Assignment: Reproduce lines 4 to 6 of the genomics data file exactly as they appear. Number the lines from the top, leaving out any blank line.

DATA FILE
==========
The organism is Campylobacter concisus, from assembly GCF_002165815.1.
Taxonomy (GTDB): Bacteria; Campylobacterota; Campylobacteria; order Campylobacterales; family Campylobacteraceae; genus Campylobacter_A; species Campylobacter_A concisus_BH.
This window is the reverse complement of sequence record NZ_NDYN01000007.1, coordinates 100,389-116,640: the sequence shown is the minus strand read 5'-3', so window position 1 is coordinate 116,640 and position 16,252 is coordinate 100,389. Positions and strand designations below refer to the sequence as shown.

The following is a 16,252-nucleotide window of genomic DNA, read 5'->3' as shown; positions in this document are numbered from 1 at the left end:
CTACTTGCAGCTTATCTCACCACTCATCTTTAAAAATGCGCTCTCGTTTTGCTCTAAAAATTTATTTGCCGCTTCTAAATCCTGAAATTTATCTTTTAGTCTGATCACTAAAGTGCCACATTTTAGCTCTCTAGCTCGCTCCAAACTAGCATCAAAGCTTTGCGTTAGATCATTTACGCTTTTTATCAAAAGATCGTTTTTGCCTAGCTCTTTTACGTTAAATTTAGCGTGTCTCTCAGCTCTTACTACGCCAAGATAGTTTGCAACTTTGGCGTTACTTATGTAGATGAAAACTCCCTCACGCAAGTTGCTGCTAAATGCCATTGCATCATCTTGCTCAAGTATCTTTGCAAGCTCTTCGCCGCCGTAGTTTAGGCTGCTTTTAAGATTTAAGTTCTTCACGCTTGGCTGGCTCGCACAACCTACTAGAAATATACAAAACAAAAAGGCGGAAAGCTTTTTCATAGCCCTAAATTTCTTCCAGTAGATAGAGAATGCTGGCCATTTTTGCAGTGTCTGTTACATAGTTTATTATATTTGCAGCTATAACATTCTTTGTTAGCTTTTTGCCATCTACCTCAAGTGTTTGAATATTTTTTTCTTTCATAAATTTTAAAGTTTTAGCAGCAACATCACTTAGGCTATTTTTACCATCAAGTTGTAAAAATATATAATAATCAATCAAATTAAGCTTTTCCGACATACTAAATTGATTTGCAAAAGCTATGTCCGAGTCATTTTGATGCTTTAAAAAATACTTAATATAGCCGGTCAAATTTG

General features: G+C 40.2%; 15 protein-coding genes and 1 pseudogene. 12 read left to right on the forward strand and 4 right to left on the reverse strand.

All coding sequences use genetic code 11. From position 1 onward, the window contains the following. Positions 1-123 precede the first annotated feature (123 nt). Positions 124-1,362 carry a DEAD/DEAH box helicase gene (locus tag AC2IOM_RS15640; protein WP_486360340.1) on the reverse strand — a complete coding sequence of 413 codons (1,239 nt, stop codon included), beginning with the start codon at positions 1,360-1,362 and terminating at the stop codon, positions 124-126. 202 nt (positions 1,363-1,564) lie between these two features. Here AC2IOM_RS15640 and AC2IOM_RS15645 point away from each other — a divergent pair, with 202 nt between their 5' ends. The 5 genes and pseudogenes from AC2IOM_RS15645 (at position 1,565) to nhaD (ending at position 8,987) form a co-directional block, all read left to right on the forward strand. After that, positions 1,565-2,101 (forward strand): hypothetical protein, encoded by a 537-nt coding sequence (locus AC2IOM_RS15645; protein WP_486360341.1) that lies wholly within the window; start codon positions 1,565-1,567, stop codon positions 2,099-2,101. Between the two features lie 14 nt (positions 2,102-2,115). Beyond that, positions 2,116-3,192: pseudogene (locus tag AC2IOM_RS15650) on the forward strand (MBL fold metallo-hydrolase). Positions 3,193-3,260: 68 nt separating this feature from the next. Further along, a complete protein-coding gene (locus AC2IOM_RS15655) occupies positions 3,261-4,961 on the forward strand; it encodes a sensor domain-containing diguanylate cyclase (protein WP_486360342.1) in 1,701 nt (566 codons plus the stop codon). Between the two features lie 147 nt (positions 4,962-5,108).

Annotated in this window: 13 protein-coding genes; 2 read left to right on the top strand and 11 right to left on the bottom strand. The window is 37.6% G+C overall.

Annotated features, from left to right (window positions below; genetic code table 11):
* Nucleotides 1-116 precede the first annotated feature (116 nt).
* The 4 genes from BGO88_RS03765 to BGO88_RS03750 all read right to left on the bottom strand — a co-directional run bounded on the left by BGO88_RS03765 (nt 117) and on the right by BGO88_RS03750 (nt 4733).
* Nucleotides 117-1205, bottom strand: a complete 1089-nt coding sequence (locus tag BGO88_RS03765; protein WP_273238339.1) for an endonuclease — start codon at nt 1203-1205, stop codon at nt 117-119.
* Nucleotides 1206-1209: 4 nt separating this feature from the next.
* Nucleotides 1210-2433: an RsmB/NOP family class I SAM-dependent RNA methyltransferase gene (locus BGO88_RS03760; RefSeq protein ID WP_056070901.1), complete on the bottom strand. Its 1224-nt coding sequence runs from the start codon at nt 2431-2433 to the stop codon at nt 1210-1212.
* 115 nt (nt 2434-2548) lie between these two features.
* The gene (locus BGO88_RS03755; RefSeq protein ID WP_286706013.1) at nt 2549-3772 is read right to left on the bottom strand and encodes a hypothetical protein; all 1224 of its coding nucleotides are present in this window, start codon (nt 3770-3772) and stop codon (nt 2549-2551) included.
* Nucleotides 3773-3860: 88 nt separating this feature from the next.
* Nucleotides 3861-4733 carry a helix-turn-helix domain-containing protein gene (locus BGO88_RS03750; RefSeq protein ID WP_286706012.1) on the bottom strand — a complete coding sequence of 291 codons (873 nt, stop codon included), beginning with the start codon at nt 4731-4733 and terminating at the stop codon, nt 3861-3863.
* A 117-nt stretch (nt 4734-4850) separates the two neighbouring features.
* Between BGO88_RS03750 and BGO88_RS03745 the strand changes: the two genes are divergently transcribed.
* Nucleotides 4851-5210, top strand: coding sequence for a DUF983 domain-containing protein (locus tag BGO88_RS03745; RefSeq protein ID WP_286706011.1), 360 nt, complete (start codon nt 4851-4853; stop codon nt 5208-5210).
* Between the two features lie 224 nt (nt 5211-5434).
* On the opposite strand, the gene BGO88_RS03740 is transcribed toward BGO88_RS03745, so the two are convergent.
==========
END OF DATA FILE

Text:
The following is a 16,252-nucleotide window of genomic DNA, read 5'->3' as shown; positions in this document are numbered from 1 at the left end:
CTACTTGCAGCTTATCTCACCACTCATCTTTAAAAATGCGCTCTCGTTTTGCTCTAAAAATTTATTTGCCGCTTCTAAATCCTGAAATTTATCTTTTAGTCTGATCACTAAAGTGCCACATTTTAGCTCTCTAGCTCGCTCCAAACTAGCATCAAAGCTTTGCGTTAGATCATTTACGCTTTTTATCAAAAGATCGTTTTTGCCTAGCTCTTTTACGTTAAATTTAGCGTGTCTCTCAGCTCTTACTACGCCAAGATAGTTTGCAACTTTGGCGTTACTTATGTAGATGAAAACTCCCTCACGCAAGTTGCTGCTAAATGCCATTGCATCATCTTGCTCAAGTATCTTTGCAAGCTCTTCGCCGCCGTAGTTTAGGCTGCTTTTAAGATTTAAGTTCTTCACGCTTGGCTGGCTCGCACAACCTACTAGAAATATACAAAACAAAAAGGCGGAAAGCTTTTTCATAGCCCTAAATTTCTTCCAGTAGATAGAGAATGCTGGCCATTTTTGCAGTGTCTGTTACATAGTTTATTATATTTGCAGCTATAACATTCTTTGTTAGCTTTTTGCCATCTACCTCAAGTGTTTGAATATTTTTTTCTTTCATAAATTTTAAAGTTTTAGCAGCAACATCACTTAGGCTATTTTTACCATCAAGTTGTAAAAATATATAATAATCAATCAAATTAAGCTTTTCCGACATACTAAATTGATTTGCAAAAGCTATGTCCGAGTCATTTTGATGCTTTAAAAAATACTTAATATAGCCGGTCAAATTTG

General features: G+C 40.2%; 15 protein-coding genes and 1 pseudogene. 12 read left to right on the forward strand and 4 right to left on the reverse strand.